|Publication number||US4425116 A|
|Application number||US 06/347,819|
|Publication date||Jan 10, 1984|
|Filing date||Feb 11, 1982|
|Priority date||Apr 14, 1980|
|Publication number||06347819, 347819, US 4425116 A, US 4425116A, US-A-4425116, US4425116 A, US4425116A|
|Inventors||Arnold C. Bilstad, Richard I. Brown|
|Original Assignee||Baxter Travenol Laboratories, Inc.|
|Export Citation||BiBTeX, EndNote, RefMan|
|Referenced by (86), Classifications (9), Legal Events (5)|
|External Links: USPTO, USPTO Assignment, Espacenet|
This is a continuation of application Ser. No. 139,884, filed Apr. 14, 1980 now abandoned.
This application relates to a simple manual control system, for providing control to a fluid flow apparatus which typically performs a relatively complex series of fluid switching functions through multiple flow paths. Additionally, the control system of this invention can simultaneously control the electrical functions of the same apparatus, in correlation with the fluid flow functions, from a single control knob.
The requirements of greater efficiency and cost reduction throughout all of technology, and specifically in the medical field, are resulting in the development of the relatively automated apparatus such as for the processing of blood or blood components, or for analysis of medical or other fluids. Such apparatus may be used in hemodialysis, blood oxygenation, or blood collection and component separation, including plasmapheresis.
In Sikula U.S. Pat. No. 2,986,168, a control valve is shown for controlling fluid flow through a pair of valving elements as disposed in a single body.
In Gates U.S. Pat. No. 1,427,455, cam operated valves control multiple flexible flow passages by compressing them to close, and by releasing them to open.
Bloch U.S. Pat. No. 1,690,767 discloses another type of delivery valve in which cams on a rotatable member open and close a pair of valves.
However, a need remains for a control system which is capable of separately and independently controlling the flow from a single control member through multiple flow paths, while at the same time optionally providing correlated electrical controls. Furthermore, in accordance with this invention, a control member may be mounted on a door or other separable member of the apparatus, with means being provided so that the connection of the control knob to the controlled elements may be disconnected and reconnected in a manner which does not permit disruption of the correlation of the position of the control knob with the controlled elements.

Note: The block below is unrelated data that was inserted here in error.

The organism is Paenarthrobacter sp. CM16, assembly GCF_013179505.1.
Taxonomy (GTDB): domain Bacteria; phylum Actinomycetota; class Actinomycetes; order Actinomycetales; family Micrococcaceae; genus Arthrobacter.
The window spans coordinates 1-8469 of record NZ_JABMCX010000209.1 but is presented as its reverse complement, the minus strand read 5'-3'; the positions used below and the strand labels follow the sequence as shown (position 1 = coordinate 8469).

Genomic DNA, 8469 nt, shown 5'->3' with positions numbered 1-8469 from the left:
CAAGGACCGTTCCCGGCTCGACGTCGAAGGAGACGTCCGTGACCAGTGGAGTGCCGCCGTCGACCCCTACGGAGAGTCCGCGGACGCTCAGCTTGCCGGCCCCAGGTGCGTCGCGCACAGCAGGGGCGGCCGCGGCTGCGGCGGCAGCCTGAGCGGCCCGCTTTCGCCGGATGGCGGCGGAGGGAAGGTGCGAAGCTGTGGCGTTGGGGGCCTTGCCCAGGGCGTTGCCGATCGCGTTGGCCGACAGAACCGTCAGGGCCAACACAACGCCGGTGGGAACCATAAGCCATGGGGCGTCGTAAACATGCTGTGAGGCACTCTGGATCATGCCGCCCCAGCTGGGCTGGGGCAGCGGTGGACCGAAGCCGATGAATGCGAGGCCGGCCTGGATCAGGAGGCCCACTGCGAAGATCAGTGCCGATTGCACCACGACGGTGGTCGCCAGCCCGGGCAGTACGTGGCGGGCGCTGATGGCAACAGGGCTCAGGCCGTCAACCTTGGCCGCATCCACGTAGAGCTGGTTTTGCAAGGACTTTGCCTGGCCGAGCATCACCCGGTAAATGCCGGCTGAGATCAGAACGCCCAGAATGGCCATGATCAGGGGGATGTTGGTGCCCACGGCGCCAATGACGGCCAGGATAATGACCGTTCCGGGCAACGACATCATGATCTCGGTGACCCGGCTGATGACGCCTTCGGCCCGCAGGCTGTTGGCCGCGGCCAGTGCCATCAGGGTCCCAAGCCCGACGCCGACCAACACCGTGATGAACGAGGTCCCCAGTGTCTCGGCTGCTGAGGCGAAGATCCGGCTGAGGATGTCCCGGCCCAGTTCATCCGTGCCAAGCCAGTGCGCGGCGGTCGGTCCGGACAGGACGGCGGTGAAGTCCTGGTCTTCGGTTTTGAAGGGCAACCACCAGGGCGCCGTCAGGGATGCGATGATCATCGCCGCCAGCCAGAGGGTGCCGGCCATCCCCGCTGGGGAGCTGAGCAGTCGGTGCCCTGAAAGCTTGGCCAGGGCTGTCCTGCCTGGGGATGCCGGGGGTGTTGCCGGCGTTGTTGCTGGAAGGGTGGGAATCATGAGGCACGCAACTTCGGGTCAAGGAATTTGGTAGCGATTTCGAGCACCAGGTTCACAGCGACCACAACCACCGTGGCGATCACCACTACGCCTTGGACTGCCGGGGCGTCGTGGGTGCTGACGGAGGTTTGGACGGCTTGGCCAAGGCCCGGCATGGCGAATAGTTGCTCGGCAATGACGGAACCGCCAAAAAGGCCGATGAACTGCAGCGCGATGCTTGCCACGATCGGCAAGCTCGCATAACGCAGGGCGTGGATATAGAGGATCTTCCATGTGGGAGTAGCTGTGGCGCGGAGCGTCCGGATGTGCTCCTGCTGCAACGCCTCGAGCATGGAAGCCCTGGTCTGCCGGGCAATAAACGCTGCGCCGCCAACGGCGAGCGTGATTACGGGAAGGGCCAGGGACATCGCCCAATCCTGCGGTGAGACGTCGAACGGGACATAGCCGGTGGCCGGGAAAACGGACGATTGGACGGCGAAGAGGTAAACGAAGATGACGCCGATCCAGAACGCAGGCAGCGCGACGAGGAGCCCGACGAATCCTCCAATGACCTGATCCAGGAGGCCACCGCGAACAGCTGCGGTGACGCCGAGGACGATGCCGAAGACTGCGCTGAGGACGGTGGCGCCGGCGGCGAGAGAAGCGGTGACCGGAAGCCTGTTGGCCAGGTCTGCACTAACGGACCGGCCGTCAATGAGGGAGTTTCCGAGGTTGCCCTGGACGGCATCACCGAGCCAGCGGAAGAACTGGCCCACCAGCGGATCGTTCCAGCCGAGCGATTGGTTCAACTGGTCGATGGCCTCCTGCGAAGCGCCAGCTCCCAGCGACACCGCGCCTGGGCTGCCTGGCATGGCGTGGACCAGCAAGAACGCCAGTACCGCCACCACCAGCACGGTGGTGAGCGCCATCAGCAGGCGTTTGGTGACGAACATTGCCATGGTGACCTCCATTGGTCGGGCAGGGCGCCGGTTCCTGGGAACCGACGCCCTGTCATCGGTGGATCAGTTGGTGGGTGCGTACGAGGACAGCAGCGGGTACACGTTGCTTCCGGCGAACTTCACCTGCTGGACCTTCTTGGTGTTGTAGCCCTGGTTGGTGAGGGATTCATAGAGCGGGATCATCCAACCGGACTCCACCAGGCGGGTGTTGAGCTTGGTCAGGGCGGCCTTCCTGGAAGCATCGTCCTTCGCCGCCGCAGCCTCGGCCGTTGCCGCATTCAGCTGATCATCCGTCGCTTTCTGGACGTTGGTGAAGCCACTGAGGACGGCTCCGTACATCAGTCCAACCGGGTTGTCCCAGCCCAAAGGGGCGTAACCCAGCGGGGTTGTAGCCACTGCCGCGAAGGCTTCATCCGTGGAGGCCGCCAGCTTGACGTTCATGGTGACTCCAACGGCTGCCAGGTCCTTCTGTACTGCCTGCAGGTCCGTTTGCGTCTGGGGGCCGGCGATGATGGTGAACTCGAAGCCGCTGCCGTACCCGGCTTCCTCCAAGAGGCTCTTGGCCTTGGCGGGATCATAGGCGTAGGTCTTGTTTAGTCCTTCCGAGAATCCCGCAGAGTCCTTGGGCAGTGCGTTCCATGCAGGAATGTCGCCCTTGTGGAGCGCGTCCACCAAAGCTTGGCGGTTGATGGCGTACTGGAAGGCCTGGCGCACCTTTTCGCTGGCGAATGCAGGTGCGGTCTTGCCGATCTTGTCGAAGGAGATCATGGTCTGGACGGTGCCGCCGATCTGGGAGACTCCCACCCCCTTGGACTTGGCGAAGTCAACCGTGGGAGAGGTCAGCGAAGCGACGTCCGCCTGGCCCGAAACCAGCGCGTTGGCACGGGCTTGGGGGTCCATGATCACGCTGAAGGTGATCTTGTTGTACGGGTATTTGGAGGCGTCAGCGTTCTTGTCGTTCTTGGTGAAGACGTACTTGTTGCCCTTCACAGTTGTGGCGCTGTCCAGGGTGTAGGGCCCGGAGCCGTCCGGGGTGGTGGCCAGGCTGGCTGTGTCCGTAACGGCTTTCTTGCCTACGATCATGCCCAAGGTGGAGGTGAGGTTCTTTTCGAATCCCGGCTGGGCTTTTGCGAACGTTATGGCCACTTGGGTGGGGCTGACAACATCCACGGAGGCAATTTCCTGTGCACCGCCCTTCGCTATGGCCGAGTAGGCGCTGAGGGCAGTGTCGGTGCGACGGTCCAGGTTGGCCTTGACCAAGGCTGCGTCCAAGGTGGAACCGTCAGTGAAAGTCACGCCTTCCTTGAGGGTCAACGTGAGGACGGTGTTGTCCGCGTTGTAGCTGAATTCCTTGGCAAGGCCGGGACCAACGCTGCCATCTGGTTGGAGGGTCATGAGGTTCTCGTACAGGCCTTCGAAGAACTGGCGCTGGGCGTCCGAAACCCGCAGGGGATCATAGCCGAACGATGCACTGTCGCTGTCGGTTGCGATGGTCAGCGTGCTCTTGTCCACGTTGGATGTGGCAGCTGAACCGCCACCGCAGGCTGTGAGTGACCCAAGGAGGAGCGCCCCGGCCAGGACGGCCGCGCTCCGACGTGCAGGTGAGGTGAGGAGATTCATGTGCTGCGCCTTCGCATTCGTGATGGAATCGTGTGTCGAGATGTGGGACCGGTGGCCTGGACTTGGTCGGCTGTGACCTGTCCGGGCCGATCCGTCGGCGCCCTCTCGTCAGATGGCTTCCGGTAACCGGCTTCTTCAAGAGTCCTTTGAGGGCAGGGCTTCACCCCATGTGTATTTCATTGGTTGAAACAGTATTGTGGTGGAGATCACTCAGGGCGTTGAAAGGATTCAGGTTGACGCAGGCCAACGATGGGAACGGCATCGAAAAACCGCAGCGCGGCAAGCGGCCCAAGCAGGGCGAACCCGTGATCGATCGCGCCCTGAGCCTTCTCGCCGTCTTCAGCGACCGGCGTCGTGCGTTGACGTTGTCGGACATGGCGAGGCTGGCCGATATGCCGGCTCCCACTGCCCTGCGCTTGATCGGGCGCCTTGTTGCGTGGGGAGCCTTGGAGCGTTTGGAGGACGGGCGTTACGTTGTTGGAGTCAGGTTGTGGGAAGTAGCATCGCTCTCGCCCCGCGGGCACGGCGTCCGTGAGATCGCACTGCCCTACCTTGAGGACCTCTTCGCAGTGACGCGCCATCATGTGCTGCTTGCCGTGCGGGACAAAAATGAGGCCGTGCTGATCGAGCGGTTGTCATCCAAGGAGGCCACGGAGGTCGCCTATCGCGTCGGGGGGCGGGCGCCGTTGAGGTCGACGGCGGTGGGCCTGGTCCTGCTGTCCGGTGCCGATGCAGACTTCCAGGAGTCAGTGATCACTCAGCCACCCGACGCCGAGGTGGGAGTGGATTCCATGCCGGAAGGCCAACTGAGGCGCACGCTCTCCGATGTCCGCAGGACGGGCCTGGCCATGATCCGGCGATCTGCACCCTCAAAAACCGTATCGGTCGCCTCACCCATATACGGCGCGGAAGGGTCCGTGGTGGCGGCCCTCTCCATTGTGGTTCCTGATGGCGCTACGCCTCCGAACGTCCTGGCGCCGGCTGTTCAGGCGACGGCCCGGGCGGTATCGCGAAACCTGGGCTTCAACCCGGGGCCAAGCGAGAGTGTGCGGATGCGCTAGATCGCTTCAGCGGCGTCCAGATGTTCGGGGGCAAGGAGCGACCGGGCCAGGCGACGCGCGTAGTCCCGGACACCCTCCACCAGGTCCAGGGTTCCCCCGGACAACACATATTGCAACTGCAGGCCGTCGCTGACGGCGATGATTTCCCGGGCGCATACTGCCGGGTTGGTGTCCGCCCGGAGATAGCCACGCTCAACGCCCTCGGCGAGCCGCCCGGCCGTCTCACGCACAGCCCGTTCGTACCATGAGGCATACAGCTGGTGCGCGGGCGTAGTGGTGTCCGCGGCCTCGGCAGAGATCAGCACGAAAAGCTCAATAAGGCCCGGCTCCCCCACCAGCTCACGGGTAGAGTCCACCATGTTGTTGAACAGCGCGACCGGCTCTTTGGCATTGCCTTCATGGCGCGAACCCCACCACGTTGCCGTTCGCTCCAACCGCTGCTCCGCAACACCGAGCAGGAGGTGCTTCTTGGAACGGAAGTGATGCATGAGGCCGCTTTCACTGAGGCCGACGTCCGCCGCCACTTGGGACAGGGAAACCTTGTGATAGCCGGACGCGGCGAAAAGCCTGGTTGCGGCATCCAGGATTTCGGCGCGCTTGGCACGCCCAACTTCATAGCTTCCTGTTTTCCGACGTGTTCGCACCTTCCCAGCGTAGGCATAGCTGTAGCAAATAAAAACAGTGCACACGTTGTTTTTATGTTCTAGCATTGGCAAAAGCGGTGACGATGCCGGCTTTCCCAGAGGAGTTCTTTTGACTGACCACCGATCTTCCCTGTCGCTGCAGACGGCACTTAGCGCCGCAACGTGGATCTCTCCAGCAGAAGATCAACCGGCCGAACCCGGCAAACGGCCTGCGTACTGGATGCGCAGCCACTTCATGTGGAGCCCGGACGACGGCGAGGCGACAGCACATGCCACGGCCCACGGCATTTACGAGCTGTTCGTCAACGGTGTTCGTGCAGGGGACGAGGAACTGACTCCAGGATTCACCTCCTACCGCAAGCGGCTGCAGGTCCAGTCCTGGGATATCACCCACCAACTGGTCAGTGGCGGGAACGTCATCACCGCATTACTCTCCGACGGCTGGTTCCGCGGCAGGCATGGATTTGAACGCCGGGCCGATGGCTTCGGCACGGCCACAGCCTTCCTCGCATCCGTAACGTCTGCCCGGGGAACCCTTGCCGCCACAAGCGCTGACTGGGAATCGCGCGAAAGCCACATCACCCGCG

In accordance with this invention, switching means are provided for a flow system comprising a plurality of flexible, collapsible flow conduits for the selective transfer of fluid through the conduit. The switching means is adapted for selectively collapsing a plurality of separate sections of the conduit to block fluid flow through them, for the purpose of selectively defining specific variable fluid flow paths in the flow conduits.
In accordance with this invention, the switching means defines a cam plate defining a generally flat face, positioned adjacent portions of the flow conduits. Pivot means are provided, causing the cam plate to be rotatable about an axis normal to the flat face. Cam members are carried on the flat face, with the cam members preferably defining differing radii from the axis, for the purpose of permitting separate and independent control of a plurality of flow conduits.
The cam members are positioned to cause the pressurized collapse of a portion of the flow conduits, to block fluid flow through such portion when the cam plate is in one rotational position, and to be disengaged in another rotational position from the pressurized, collapsed relation caused by the cam member, to permit flow through the portion when the cam plate is in the other rotational position.
Accordingly, by this invention, a versatile, independent control of a plurality of flow conduits is provided. Multiple cam members may be placed at the same radii from the axis, if it is desired to close and open a specific flow conduit more than once during a process cycle, with the cycle control being typically governed by a single 360° rotation of the cam plate. Accordingly, any desired pattern of flow modes may be defined in the plurality of flow conduits as the cam plate is rotated about its axis.
Preferably, the cam members are arcuate in shape, each cam member defining a generally constant radius about the axis. Also, the flexible, collapsible flow conduits are typically positioned in interconnecting relation with a plurality of containers, and may also include conduit means for communicating with the venous system of a blood donor, for example, to provide a blood processing apparatus such as plasmapheresis apparatus, having multiple phases or cycles of operation as defined by the position of the cam plate.
Shaft means typically connect the cam plate with a control knob, with the shaft means optionally defining a pair of separable members to permit mechanical connection and disconnection of the cam plate and control knob by separation of the separable members. The separable members define shaped, mating portions at facing ends, permitting the connection of the shaft means by joining of the separable members only when the separable members occupy one specific relative rotational position. Accordingly, reconnection of the shaft means for operation of the control means is not possible unless the control knob is in proper rotational orientation with respect to the cam plate. Indicia may be placed in association with the control knob to show the mode of operation that the system is currently in.
The shaft means may also connect with and operate rotary switch means, which may constitute a control for an electrical system utilized in the device. Accordingly, the electrical functions controlled by the rotary switch means, the fluid flow functions controlled by the cam plate, and the rotational position of the control knob are all correlated on the shaft means when it is in the controlled position.